Aquinas pp 214-236 | Cite as

Infinite Causal Regression

  • Patterson Brown
Part of the Modern Studies in Philosophy book series (MOSTPH)


Arguments concerning the possibility of an infinite regress of causes have always played a crucial role in metaphysics and in natural theology. And of course this issue was once important in the sciences as well, namely in Aristotelianism. Indeed, the most influential reasons which have been adduced by philosophers and theologians against infinite causal regressions—as, for example, St. Thomas’ well-known Five Ways-arose directly and explicitly out of Aristotelian scientific considerations; they are meta-physical proofs, that is, proofs which are supposed to follow on theorizations in physical science. The gist of them is that, if there were an infinite regress of causes, then no adequate scientific explanation would be possible, and observed phenomena would thus be unintelligible—which consequence is absurd. In this paper I shall attempt to delineate the medieval elaboration of this argument, as given by such men as Avicenna, Averroes, Maimonides, Aquinas, and Duns Scotus.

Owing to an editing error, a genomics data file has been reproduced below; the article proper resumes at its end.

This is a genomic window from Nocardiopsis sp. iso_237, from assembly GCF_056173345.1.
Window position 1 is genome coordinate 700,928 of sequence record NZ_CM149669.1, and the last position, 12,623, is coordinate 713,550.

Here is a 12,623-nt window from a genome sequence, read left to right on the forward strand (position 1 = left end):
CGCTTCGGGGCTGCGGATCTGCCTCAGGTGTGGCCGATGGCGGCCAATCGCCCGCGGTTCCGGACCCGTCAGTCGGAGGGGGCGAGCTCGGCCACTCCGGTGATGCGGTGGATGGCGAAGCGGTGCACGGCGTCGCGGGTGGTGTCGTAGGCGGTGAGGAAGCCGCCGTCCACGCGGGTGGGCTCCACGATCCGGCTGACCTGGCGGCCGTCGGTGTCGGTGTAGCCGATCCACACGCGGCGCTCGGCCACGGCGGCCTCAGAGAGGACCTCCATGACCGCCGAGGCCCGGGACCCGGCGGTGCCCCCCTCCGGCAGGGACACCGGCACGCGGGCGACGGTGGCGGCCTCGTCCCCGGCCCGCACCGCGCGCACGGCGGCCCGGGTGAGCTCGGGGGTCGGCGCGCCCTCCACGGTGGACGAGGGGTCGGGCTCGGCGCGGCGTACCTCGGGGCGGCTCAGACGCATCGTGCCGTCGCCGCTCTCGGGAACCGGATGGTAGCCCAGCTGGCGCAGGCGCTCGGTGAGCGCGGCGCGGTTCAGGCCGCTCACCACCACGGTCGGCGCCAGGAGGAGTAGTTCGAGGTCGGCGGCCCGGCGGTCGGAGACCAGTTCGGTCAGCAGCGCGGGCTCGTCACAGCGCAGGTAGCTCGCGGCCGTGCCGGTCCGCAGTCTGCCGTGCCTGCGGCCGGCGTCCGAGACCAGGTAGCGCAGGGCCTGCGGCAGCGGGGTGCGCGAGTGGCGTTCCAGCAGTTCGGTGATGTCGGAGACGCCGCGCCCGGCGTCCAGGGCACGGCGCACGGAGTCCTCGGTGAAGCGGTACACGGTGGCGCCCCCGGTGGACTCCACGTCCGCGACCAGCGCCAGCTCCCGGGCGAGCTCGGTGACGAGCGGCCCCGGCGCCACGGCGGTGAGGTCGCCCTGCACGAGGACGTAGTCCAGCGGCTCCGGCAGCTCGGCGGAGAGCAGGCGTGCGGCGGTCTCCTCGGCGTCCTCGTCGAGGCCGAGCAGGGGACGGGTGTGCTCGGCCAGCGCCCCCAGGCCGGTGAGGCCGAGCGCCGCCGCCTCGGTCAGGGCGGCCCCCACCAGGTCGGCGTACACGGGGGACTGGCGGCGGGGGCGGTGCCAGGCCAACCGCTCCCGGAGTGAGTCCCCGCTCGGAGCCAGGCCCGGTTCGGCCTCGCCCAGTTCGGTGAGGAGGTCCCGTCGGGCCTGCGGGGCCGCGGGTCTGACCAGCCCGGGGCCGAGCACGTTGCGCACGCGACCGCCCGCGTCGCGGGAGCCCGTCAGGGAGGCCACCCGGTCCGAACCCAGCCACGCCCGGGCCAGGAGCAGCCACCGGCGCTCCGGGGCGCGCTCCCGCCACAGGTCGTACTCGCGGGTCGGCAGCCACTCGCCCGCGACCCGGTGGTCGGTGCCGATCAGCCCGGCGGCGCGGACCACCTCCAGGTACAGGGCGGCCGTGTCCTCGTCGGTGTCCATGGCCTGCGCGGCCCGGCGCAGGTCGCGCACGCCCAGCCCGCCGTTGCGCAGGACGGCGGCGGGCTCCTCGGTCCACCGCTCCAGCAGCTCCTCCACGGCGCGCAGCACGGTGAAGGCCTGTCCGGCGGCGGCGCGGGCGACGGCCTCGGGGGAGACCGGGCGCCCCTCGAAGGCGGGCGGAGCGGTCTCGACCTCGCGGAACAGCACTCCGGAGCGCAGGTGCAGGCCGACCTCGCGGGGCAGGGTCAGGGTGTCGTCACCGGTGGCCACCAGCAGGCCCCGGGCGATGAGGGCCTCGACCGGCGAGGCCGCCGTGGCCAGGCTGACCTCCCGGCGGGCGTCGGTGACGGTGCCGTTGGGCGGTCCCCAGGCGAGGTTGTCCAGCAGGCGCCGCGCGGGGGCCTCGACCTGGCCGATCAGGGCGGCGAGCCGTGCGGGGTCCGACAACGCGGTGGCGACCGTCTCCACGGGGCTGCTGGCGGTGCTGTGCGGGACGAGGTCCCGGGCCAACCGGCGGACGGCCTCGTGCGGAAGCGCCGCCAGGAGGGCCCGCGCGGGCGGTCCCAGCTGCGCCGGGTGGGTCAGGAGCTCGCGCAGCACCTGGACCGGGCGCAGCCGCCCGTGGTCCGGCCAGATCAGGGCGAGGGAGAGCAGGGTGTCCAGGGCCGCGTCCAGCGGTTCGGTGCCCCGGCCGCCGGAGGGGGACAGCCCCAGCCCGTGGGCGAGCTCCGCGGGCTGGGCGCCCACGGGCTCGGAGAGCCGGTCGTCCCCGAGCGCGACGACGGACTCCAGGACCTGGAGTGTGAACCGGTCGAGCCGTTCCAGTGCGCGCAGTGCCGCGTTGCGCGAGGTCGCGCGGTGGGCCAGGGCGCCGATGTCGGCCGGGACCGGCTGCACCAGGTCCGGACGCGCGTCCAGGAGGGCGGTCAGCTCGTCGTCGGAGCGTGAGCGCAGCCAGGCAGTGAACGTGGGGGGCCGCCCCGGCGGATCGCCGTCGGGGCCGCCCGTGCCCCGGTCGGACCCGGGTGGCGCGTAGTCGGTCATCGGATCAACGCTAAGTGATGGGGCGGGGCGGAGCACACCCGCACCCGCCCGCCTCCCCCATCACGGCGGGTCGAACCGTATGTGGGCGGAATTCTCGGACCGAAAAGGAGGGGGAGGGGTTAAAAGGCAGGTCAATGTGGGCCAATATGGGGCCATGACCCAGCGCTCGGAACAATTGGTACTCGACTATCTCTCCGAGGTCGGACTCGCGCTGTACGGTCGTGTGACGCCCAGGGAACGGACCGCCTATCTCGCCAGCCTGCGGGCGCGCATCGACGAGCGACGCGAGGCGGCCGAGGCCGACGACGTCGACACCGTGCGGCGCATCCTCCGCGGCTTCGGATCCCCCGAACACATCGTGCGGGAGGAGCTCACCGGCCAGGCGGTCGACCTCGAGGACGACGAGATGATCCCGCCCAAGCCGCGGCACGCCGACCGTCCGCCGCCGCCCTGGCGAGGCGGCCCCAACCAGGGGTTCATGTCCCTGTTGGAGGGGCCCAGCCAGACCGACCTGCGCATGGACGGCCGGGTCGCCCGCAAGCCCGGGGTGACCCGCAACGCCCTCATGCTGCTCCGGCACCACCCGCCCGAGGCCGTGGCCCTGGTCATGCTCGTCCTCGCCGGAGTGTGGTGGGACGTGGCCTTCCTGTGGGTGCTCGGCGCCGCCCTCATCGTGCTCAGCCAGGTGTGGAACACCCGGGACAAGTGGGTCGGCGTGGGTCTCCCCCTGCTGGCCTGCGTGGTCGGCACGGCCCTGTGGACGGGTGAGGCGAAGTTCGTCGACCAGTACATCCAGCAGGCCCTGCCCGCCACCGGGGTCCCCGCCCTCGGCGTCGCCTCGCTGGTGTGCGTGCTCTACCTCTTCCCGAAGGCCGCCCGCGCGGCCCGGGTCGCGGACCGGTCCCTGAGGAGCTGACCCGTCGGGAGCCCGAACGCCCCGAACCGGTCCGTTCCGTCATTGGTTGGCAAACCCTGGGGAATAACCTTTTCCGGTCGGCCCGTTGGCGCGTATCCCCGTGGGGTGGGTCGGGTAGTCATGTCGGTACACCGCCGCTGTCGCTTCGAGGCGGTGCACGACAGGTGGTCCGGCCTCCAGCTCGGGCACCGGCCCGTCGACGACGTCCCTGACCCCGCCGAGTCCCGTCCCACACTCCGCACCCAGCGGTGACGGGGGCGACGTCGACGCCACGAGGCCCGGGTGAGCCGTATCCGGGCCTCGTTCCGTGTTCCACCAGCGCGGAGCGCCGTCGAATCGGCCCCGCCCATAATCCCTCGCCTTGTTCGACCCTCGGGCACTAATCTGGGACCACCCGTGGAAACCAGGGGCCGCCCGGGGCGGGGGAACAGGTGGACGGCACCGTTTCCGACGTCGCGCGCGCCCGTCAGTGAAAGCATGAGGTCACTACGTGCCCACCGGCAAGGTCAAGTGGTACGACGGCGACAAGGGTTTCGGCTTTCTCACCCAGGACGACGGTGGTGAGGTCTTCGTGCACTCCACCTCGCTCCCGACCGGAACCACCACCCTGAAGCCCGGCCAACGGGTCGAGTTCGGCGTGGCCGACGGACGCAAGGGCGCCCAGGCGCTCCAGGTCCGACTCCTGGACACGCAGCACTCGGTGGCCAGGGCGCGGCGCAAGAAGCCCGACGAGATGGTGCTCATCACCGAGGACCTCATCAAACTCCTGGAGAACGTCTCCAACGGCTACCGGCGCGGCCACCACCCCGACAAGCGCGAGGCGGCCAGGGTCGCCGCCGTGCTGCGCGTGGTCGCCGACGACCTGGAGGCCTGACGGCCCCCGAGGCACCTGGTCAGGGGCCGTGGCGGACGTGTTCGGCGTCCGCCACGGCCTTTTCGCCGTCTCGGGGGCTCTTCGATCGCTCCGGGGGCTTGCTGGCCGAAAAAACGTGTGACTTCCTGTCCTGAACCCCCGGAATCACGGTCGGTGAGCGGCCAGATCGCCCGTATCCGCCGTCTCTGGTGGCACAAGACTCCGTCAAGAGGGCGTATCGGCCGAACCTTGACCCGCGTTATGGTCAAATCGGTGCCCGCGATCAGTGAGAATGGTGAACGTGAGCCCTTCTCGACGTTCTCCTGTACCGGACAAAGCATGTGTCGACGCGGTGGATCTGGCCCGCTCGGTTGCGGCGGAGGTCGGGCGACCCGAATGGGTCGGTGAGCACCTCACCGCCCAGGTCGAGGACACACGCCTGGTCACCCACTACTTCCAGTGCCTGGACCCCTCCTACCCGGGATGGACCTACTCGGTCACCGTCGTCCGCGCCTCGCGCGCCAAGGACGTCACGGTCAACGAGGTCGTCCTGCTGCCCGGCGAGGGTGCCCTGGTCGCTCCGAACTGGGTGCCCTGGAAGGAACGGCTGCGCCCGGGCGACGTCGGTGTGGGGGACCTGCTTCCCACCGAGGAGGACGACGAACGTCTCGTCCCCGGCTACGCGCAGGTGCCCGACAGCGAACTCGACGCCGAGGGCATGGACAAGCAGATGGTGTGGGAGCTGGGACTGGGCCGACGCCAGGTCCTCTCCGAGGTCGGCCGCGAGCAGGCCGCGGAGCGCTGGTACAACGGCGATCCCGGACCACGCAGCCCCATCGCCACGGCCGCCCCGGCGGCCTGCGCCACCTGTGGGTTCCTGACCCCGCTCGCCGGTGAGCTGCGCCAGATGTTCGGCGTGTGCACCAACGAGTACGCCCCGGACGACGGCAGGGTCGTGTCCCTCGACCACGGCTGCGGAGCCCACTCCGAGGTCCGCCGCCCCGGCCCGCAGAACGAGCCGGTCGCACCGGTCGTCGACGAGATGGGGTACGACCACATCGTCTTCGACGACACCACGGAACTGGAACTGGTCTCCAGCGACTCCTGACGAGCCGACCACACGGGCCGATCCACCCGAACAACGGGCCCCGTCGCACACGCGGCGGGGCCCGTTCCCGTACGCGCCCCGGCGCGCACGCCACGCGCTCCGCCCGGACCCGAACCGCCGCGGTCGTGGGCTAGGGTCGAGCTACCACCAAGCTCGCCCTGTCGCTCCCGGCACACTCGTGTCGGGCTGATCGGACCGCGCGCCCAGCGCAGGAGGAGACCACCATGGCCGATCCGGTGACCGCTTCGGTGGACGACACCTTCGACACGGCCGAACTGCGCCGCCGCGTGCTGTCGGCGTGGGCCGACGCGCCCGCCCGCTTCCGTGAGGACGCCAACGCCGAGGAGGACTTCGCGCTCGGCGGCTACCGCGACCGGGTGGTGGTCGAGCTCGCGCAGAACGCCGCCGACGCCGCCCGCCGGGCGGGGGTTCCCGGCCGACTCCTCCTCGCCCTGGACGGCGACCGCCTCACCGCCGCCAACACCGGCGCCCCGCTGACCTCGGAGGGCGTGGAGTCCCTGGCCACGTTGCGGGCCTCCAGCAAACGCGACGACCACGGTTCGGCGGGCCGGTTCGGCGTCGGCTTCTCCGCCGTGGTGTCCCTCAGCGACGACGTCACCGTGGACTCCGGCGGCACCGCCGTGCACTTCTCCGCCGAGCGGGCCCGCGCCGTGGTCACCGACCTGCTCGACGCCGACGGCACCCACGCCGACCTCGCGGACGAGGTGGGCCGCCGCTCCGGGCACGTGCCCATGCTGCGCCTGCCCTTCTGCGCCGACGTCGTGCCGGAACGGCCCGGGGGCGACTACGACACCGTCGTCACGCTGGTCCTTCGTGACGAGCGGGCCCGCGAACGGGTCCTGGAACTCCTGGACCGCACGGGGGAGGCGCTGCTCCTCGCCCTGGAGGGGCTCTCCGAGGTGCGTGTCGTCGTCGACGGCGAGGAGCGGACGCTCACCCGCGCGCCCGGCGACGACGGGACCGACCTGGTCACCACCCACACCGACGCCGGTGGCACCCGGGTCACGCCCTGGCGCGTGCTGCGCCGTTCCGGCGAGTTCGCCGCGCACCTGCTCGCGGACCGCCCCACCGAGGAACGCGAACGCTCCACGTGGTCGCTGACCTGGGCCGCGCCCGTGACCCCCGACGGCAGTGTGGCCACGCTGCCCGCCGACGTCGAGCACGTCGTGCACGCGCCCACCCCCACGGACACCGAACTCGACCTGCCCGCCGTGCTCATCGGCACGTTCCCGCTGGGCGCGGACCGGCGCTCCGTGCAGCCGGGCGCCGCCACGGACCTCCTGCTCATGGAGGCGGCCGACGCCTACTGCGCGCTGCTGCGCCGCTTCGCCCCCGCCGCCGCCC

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© Anthony Kenny 1969

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  • Patterson Brown

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